Yesterday was Milton Friedman’s birthday.  Milton Friedman was a Nobel Prize Winner for Economics in 1976.  He died in 2006.  He would have been 98 today.  He was a champion for limited government and educational choice, a voice for liberty.  I participated on Friday evening in a Friedman Legacy for Freedom Day dinner.  These dinners took place in every state and in several nations.

Below is a video is an interview he did on Phil Donahue’s show in 1979.  It is amazing how times have changed by listening to the reaction of the audience to Friedman.

Below is a show that he did on educational choice in 1980 called “Freedom to Choose.”

In the video show on Friday night Donahue said that before he knew Milton Friedman he was a “flaming liberal.” Now he says he just sparkles a little 🙂 . With common sense solutions like the ones that Friedman advocated we can make progress in reigning in government and improving educational opportunities in the United States.

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  1. Out of curiosity, how do you (as a Christian) feel about the fact that Friedman’s philosophy is colored by the fact that he grew up moderately observant, but eventually came to reject religion entirely?

    Being a Christian before any other loyalty, it has always made me uncomfortable to accept the notions of any philosopher who comes at the world from an entirely materialistic focus.

    1. Well, posting on this doesn’t mean I agree with him on everything. I think his conclusion about Christianity (I reject “religion” myself) is wrong, but some of his ideas are right. Your position is that if we don’t share the same faith we can agree on economic or educational principles?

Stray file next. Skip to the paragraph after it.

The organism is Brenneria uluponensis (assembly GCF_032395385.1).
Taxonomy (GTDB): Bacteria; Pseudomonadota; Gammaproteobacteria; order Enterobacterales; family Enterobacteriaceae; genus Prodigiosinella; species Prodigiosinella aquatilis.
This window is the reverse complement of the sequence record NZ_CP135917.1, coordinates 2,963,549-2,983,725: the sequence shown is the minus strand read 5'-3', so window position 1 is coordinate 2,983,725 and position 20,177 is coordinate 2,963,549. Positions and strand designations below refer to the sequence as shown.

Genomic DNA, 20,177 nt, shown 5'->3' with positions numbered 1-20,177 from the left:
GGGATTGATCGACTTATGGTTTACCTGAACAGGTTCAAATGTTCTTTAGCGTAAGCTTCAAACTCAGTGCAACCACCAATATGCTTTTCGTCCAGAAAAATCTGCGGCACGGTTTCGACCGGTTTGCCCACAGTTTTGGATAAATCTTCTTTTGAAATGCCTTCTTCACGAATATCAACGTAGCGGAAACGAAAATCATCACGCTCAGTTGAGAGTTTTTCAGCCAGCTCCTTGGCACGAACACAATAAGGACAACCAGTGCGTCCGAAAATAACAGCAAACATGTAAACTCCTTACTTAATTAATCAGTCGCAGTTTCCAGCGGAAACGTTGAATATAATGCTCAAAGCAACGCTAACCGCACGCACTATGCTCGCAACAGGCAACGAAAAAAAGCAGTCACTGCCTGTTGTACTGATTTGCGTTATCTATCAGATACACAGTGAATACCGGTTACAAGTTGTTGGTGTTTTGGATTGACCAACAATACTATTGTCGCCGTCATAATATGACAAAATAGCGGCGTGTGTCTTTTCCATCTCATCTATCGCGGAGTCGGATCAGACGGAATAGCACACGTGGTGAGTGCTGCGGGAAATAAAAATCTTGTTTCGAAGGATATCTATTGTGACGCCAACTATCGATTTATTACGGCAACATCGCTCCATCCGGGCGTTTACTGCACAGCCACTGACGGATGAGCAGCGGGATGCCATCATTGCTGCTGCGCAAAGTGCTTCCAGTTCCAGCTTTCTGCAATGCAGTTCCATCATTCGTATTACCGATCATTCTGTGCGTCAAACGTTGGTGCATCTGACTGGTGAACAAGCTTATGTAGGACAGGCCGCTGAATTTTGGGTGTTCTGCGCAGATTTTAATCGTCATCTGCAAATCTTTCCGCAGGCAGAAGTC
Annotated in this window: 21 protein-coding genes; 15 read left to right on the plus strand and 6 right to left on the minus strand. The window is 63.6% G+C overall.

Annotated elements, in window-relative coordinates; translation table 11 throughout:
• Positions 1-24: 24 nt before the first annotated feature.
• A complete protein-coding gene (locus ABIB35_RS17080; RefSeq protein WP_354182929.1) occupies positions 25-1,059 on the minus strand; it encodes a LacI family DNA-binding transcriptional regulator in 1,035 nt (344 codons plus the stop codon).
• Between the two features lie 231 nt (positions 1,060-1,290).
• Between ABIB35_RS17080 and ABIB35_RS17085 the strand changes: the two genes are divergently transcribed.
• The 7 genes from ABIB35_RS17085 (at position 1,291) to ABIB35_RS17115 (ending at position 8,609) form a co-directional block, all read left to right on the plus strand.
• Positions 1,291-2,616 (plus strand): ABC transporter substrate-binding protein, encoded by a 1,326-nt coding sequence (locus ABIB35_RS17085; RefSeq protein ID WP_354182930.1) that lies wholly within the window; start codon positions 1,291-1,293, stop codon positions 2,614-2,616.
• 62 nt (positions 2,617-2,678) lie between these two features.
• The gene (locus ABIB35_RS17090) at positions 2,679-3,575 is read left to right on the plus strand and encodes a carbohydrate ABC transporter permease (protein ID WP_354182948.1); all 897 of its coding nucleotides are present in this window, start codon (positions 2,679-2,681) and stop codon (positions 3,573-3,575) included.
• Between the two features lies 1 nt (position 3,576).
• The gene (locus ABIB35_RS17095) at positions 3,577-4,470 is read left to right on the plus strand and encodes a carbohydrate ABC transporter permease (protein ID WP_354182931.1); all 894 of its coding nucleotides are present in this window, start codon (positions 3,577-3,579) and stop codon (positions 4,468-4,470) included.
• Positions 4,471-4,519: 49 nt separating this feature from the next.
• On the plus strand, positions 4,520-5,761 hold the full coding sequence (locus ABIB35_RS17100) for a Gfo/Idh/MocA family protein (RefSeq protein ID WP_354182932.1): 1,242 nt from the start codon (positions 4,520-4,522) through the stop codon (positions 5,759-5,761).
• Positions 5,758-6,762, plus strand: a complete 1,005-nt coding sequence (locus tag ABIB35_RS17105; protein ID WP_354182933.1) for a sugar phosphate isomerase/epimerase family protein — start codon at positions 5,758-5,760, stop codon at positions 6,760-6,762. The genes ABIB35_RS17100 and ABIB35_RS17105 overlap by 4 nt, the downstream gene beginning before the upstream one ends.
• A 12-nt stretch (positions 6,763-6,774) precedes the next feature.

I think we can provided they aren’t contrary to scripture, so agree where I can and reject what I must. I mainly posted this because he was a pioneer in the educational choice movement. Our motives for supporting that may be different, but the outcomes are the same. I don’t have an issue with that provided the means are just that is, as I reject the “ends justify the means” approach.

  2. I’m not sure it is correct to say he was a materialist because he was not religious. He was passionate about freedom. This was the fundamental basis for all his thinking. He felt that preserving individual choice with education, and everything else was the number one priority. Actually materialism is ascribed to Karl Marx (see Wikopedia: (the section under social materialism)). This is certainly as far from Milton Friedman as one could get.

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